Sunday, 27 June 2010

Back to work today after a well earned day off with another NAS Part III course. Unfortunately, maritime archaeology does not end with the diving of sites and retrieving of artifacts, as these must also be recorded. However, Dr Colin kindly offered his expertise to elucidate us on the finer points of Archaeological Illustration

There had been murmurings for several days as several of us expressed our doubt in our artistic ability, however some very good sketches were produced by all as we practiced on bottles, pots and sherds. We learned it is actually easier to produce a good cross section from broken pottery or glassware, though ironically many artifacts retrieved from maritime sites are often intact. However, the idea of “accidently” breaking a bottle to obtain a good cross section would not be considered good archaeological practice.

After lunch it was time to illustrate and photograph our six “finds” from the John Preston. Beautiful sketches were produced while we waited for the fickle Scottish sun to appear to aid our photography. Suitable photographs were produced, though there was some snickering from the back of the group at the antics of Dr Colin and our expert Russian photographer as they disappeared under the drop sheet to record the plate sherd on the light box.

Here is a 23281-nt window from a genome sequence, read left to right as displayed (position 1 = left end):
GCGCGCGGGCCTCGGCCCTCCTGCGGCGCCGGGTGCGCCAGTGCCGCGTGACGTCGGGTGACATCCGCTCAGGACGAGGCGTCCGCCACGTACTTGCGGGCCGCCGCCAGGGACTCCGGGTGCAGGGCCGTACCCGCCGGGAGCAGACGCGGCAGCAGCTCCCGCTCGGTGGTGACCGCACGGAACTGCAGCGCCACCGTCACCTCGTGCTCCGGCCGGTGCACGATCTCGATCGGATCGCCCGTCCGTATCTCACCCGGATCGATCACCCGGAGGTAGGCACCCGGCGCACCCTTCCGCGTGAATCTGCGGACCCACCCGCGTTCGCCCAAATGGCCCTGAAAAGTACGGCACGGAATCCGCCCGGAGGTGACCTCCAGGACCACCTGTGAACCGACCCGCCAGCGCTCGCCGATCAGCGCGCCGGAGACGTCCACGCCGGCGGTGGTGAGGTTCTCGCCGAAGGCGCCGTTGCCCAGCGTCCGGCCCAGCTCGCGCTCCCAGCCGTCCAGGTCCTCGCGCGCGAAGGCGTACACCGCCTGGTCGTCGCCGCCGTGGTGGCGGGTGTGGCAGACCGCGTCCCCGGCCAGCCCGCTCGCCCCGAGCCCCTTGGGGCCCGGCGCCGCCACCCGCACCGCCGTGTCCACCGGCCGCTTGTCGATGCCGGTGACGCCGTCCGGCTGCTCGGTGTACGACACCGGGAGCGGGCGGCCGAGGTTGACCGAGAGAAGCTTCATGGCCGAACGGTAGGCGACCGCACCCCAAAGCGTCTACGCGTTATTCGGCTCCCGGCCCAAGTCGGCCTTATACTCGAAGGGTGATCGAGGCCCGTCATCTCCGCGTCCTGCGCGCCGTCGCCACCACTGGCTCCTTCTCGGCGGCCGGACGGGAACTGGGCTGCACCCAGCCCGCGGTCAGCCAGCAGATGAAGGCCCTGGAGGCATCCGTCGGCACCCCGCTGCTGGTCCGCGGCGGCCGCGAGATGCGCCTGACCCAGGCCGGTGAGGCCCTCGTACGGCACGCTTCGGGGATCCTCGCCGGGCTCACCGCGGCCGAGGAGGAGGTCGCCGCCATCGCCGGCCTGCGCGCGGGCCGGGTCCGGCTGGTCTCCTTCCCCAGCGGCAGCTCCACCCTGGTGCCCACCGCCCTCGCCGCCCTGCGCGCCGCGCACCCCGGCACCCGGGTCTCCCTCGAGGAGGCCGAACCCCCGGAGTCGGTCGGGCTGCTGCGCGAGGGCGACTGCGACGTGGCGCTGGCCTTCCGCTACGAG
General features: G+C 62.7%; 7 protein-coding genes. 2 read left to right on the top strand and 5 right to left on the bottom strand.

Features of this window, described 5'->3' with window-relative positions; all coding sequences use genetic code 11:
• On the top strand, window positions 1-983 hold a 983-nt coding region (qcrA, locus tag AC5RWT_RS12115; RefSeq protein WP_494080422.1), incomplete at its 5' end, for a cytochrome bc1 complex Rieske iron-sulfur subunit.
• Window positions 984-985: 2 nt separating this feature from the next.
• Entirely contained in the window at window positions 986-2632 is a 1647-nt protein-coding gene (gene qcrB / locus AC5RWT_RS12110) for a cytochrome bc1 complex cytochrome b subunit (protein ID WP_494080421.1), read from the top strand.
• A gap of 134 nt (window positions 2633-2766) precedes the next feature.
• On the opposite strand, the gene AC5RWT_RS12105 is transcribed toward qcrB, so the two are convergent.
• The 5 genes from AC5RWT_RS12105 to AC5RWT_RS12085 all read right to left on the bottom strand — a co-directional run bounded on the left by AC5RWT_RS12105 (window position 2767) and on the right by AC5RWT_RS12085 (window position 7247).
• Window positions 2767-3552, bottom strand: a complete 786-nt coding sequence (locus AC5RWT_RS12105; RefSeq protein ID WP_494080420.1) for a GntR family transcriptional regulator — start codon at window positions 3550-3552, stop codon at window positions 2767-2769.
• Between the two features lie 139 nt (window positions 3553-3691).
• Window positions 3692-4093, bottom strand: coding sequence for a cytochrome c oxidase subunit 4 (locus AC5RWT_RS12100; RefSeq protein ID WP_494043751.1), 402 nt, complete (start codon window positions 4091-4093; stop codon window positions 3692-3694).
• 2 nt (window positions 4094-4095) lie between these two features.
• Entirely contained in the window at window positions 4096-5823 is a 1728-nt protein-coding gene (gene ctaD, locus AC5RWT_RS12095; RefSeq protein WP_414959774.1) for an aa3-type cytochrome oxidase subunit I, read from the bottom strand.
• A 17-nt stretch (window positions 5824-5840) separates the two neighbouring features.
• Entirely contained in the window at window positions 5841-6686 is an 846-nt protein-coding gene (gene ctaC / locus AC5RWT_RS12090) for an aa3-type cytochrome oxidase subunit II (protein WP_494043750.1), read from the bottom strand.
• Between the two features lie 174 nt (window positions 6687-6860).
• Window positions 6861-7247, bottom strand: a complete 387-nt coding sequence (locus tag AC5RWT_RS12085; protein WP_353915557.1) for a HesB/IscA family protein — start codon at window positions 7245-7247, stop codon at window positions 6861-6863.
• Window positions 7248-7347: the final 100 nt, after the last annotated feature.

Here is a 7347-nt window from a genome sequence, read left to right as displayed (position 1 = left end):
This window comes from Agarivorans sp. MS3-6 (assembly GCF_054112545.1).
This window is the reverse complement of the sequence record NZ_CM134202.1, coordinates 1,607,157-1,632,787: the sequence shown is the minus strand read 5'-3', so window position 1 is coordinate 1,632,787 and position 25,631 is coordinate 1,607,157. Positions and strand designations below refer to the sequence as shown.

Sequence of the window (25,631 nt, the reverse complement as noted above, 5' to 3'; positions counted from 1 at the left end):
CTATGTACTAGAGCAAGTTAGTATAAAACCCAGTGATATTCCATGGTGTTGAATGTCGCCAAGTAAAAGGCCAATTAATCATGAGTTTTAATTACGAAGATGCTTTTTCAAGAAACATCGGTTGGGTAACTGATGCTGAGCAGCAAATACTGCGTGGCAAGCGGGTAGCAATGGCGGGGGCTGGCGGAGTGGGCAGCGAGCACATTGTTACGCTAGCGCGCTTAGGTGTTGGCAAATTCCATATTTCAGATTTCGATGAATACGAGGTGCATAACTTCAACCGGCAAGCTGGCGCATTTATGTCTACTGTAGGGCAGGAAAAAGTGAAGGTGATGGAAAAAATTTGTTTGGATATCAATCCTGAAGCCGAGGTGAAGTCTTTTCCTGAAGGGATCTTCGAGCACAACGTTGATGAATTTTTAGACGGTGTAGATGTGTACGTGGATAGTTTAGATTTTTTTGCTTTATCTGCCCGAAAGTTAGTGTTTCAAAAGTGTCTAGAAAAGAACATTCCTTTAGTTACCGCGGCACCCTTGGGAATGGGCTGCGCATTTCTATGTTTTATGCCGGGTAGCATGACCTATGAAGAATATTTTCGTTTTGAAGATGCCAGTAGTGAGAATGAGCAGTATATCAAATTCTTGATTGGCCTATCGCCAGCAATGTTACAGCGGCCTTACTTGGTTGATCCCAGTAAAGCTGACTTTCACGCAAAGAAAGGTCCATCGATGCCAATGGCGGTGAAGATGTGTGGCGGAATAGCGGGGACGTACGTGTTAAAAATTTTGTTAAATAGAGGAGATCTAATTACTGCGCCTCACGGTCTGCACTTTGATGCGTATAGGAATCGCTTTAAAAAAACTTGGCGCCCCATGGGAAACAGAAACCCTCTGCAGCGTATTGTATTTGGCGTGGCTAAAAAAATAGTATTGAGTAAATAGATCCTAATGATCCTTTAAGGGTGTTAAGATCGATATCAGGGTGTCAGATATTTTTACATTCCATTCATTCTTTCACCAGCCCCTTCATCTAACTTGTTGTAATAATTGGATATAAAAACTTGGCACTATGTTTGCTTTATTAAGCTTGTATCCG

A “fun” dive on the Thesis was offered for the afternoon, with the hardcore Brits/Russian all eagerly taking up the offer. However, the cowardly Americans/Australian opted out, bleating about “cold” “rain” and “wind”, as our idea of “fun” diving may more encompass say, the Caribbean or South-East Asia.

Though for UK diving conditions it would be hard to beat the Sound of Mull with its relatively protected waters and good visibility. And the spacious dive boat the Sound Diver is the best ever (especially its stern lift – particularly useful for hauling nautical archaeologists and all there gear out of the water!). And even as I write, the sun is shining brightly….oops, no its gone again.

So all up, another educational and entertaining day in the NAS fieldschool – Michelle

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